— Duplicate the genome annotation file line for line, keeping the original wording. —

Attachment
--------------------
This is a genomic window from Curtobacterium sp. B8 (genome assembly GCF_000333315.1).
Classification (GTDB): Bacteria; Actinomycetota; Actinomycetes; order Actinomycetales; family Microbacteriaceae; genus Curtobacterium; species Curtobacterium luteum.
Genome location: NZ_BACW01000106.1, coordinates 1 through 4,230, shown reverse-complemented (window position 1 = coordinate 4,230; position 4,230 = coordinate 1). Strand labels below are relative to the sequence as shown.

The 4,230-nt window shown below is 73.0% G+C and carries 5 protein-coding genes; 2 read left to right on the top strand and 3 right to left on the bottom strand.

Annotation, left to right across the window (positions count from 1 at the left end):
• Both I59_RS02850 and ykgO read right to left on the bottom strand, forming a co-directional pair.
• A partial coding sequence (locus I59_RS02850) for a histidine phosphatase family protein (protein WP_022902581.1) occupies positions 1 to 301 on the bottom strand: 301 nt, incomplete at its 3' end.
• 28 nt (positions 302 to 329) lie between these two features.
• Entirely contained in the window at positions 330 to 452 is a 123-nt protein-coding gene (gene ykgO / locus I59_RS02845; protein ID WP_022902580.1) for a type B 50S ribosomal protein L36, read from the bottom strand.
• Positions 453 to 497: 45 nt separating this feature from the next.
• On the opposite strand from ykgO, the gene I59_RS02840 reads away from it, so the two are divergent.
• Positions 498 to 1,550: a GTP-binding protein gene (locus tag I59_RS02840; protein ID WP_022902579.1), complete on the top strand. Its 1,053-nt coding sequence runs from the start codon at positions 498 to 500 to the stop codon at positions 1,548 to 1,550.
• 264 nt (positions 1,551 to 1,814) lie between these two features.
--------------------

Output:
This is a genomic window from Curtobacterium sp. B8 (genome assembly GCF_000333315.1).
Classification (GTDB): Bacteria; Actinomycetota; Actinomycetes; order Actinomycetales; family Microbacteriaceae; genus Curtobacterium; species Curtobacterium luteum.
Genome location: NZ_BACW01000106.1, coordinates 1 through 4,230, shown reverse-complemented (window position 1 = coordinate 4,230; position 4,230 = coordinate 1). Strand labels below are relative to the sequence as shown.

The 4,230-nt window shown below is 73.0% G+C and carries 5 protein-coding genes; 2 read left to right on the top strand and 3 right to left on the bottom strand.

Annotation, left to right across the window (positions count from 1 at the left end):
• Both I59_RS02850 and ykgO read right to left on the bottom strand, forming a co-directional pair.
• A partial coding sequence (locus I59_RS02850) for a histidine phosphatase family protein (protein WP_022902581.1) occupies positions 1 to 301 on the bottom strand: 301 nt, incomplete at its 3' end.
• 28 nt (positions 302 to 329) lie between these two features.
• Entirely contained in the window at positions 330 to 452 is a 123-nt protein-coding gene (gene ykgO / locus I59_RS02845; protein ID WP_022902580.1) for a type B 50S ribosomal protein L36, read from the bottom strand.
• Positions 453 to 497: 45 nt separating this feature from the next.
• On the opposite strand from ykgO, the gene I59_RS02840 reads away from it, so the two are divergent.
• Positions 498 to 1,550: a GTP-binding protein gene (locus tag I59_RS02840; protein ID WP_022902579.1), complete on the top strand. Its 1,053-nt coding sequence runs from the start codon at positions 498 to 500 to the stop codon at positions 1,548 to 1,550.
• 264 nt (positions 1,551 to 1,814) lie between these two features.